4th Symposium on the Impacts of an Ice-Diminishing Arctic on Naval and Maritime Operations, June 20-21, 2011.The symposium is co-hosted by the U.S. SCICEXicediminisharcticNational Ice Center (NIC) and the U.S. Arctic Research Commission. This symposium addresses present and future impacts of rapid changes in Arctic Ocean sea ice cover on a wide range of maritime operations. Confirmed speakers include the Chief of Naval Operations, ADM Gary Roughead, Chief of Naval Research, RADM Nevin Carr Jr., and the Commandant of the US Coast Guard ADM Robert Papp. The forum, the fourth in a series, is a key opportunity for federal entities to discuss their response to changes in both the Arctic environment and associated policies. Registration is now open.


7th Congress of the International Arctic Social Sciences, June 22-26, 2011Akureyri 

The 7th Congress, "Circumpolar Perspectives in Global Dialogue: Social Sciences Beyond the IPY," will be held in Akureyri, Iceland. The  Intl'

Congress of the Arctic Social Sciences is held every 3 years.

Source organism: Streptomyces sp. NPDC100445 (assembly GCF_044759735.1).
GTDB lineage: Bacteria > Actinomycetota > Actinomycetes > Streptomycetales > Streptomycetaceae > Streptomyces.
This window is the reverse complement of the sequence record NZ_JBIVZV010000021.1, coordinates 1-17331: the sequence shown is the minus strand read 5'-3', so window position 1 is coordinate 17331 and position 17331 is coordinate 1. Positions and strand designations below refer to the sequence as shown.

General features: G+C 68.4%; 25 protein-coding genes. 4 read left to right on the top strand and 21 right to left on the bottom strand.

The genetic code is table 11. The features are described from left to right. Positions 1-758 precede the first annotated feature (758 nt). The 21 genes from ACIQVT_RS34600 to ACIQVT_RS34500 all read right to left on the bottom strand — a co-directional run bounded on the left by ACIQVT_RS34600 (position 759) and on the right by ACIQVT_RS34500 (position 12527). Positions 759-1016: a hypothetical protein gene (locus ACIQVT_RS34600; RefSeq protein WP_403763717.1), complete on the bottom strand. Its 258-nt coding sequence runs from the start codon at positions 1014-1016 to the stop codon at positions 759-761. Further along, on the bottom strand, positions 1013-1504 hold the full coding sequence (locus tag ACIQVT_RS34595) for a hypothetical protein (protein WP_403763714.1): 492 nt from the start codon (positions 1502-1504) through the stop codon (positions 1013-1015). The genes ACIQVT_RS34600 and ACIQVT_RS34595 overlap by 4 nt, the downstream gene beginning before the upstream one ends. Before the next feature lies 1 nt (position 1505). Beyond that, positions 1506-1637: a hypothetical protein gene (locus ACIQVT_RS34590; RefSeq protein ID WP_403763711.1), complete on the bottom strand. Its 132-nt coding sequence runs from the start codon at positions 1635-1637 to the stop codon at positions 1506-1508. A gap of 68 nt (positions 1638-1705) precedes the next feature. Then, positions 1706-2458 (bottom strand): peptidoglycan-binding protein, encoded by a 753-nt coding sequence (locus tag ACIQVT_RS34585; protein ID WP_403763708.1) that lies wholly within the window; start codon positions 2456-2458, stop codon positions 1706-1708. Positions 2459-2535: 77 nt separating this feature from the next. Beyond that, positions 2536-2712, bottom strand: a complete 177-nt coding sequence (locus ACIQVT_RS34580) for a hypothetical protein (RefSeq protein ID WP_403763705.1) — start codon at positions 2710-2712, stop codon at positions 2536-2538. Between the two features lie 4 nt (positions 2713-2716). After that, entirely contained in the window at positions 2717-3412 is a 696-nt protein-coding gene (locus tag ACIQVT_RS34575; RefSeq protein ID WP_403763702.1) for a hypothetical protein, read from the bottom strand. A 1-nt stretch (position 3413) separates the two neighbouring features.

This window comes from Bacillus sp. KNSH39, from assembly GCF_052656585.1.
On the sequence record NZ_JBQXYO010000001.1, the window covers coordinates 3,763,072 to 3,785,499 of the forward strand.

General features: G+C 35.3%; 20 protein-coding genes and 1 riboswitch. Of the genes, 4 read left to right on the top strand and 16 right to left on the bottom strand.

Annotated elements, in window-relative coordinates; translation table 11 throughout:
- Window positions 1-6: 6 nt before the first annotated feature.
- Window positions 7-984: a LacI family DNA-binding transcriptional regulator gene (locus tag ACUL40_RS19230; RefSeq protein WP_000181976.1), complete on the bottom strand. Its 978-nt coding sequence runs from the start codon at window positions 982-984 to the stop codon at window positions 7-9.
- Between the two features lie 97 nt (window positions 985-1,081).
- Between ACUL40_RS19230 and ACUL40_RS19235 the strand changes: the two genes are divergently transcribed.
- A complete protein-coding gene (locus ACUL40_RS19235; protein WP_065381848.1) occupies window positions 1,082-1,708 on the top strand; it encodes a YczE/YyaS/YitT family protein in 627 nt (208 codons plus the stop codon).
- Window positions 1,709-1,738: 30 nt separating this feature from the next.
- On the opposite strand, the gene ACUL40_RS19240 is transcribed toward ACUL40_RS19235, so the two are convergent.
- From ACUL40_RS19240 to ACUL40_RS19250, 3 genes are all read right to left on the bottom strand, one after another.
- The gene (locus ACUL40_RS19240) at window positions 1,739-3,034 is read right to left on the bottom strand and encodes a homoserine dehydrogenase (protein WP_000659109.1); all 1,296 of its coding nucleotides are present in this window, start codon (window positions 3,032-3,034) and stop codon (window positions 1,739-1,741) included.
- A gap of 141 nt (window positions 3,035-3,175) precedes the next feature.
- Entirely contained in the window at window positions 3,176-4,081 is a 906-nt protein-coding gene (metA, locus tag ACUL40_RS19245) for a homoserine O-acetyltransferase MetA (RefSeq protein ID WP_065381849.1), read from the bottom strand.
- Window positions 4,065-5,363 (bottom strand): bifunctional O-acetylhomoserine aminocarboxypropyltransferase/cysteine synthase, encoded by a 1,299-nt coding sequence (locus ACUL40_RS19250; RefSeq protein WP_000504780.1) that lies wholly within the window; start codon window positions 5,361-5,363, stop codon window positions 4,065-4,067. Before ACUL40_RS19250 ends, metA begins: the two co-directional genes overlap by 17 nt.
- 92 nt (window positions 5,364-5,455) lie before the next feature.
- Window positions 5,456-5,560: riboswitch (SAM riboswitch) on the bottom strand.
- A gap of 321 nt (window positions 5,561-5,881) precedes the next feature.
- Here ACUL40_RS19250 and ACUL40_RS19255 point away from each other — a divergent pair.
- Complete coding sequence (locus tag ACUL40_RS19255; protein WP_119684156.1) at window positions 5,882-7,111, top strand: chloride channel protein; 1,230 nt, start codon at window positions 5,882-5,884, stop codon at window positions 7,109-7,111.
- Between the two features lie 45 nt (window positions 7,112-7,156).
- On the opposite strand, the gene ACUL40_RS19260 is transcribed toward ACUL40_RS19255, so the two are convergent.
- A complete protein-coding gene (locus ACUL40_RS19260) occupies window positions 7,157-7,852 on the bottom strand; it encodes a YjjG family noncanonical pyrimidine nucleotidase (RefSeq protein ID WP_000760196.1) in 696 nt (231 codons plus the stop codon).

Holocene Glacier Variability from the Tropics to the Poles, July 20-27, 2011. Glaciers respond sensitively to climate change. Recent (Holocene) glacier fluctuations are a valuable proxy for terrestrial interglacial paleoclimate conditions. A main challenge for interpreting paleoclimate from past mountain glacier extents is distinguishing local and regional patterns from global signals. Reconstructing Holocene glacier extents involves many disciplines including terrestrial and marine geology, geochronology and glaciology. Organizers hope to facilitate an inter-hemispheric comparison of glacier records including locations in the Tropics, European Alps, American Cordillera, Southern Alps of New Zealand, Himalaya and Polar Regions and to identify future research questions and directions. For additional information contact: Meredith Kelly.